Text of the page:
People haul a derelict fishing net into a boat.

Marine Debris Removal in the Papahānaumokuākea Marine National Monument

The Papahānaumokuākea Marine National Monument (monument) is one of the largest fully protected marine conservation area on the planet and spans 582,578 square miles, an area larger than all the country's National Parks combined. These protected Hawaiian islands are located to the northwest of the archipelago's main eight islands. Papahānaumokuākea is integral to Native Hawaiian culture and is a sacred landscape. The monument, which is also a United Nations Educational, Scientific, and Cultural Organization’s World Heritage Site, is mostly uninhabited by people and located far away from human populations. The monument is home to more than 7,000 marine species and a total of 23 species that are listed under the U.S. Endangered Species Act, including the threatened Hawaiian green sea turtle, endangered Hawaiian monk seal, and the critically endangered Laysan duck. 

Marine Debris in the Monument

Despite the distance, massive amounts of marine debris, mostly made up of derelict fishing gear, finds its way onto the shores and reefs of the monument.

An estimated 52 metric tons of derelict fishing gear from commercial fisheries all over the Pacific float into the monument every year, and many of these nets become trapped on the extensive reefs. Derelict fishing nets, ranging in size from a basketball to a small car, continue to catch marine life for years after they are lost and are a constant entanglement threat for the monk seals, green sea turtles, seabirds, and other wildlife that depend on the vast coral reef ecosystem. The reefs themselves are in danger from abrasion and scouring as the heavy nets glide through the currents and snag on vibrant corals, in some cases coming to rest on top of the reef structure. Smaller debris such as plastic bottle caps, lighters, and toothbrushes, can impact seabirds, some of which mistake plastic items for food.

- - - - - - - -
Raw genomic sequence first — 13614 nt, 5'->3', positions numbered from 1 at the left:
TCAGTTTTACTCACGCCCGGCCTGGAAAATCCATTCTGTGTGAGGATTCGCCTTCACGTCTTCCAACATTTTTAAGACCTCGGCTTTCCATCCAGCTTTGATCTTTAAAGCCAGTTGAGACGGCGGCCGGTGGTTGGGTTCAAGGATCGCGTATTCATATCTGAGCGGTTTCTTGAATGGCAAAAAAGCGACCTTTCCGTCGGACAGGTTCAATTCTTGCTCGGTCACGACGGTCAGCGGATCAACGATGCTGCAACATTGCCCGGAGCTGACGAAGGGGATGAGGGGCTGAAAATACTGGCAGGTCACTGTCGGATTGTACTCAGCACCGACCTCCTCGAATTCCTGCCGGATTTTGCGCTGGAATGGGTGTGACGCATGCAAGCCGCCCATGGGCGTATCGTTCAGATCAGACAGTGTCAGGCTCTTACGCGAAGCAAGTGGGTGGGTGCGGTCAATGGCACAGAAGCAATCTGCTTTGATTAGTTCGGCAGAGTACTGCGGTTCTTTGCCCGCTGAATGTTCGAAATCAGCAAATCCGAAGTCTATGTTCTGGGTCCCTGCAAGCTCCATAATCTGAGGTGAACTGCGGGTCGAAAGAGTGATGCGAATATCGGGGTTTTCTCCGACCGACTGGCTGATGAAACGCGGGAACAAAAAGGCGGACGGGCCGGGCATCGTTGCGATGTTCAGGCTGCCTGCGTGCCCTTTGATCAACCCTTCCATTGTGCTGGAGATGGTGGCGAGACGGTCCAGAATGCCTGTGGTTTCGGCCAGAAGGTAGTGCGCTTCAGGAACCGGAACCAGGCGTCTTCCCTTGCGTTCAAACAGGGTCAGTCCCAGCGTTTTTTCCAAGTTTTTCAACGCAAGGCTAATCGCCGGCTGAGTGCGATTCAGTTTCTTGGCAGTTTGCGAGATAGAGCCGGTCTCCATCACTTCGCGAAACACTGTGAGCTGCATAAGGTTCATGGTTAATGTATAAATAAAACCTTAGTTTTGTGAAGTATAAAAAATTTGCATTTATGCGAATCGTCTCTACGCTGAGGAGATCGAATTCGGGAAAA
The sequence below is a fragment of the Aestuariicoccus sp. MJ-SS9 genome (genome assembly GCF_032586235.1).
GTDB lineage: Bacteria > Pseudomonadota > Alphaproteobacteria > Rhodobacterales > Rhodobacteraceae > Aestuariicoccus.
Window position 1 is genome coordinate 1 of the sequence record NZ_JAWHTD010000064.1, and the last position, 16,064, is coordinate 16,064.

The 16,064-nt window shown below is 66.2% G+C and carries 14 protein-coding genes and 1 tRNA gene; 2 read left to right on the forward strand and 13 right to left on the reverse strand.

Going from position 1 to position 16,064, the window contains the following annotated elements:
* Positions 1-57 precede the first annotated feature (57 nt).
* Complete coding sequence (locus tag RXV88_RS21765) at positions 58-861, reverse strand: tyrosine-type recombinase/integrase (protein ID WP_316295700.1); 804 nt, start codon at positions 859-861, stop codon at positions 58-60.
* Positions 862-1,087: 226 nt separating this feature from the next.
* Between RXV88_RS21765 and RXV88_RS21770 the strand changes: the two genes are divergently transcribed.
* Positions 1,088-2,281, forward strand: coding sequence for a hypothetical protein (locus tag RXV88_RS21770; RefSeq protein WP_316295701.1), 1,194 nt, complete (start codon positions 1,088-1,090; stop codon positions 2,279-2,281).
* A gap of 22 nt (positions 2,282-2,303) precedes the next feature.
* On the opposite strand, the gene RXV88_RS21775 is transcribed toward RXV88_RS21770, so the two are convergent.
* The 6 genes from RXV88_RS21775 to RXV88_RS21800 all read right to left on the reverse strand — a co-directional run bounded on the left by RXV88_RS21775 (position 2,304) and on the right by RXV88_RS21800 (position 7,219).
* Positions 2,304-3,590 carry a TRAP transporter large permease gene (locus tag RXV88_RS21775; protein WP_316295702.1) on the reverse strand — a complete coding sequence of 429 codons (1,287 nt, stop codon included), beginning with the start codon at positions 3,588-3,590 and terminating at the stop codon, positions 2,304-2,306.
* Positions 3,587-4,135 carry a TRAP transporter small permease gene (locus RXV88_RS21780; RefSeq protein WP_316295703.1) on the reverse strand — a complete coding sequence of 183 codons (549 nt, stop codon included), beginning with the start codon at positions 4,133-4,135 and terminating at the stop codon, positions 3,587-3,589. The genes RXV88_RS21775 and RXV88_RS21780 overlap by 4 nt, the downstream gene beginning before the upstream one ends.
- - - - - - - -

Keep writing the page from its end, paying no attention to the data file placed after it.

A Legacy of Marine Debris Removal

Removing marine debris is critical for preserving the unique native ecosystem of Papahānaumokuākea. Since 1996, a large-scale effort to remove marine debris from the monument has resulted in 1,167 metric tons (more than 2 million pounds) of primarily derelict fishing gear and plastics removed. That’s equivalent to about ten adult blue whales, which is the largest animal on the planet! To combat the debris and mitigate its hazards, multiple partners collaborate on this removal mission every few years to clean debris from the monument and its shores. The NOAA Marine Debris Program has been involved in this effort since the Program was established in 2006, and is now supporting efforts led by the National Fish and Wildlife Foundation and Papahānaumokuākea Marine Debris Project through funding provided by the Bipartisan Infrastructure Law. Learn more about the history of the removal missions in the monument.

Once a removal mission is completed, the tons of nets and plastics are sorted and disposed of. Some debris is reused and repurposed for education and art, while some goes to the Hawai‘i Nets to Energy Program to create electricity for homes across the island of O‘ahu. 

Last updated Wed, 04/24/2024 - 12:17 pm EDT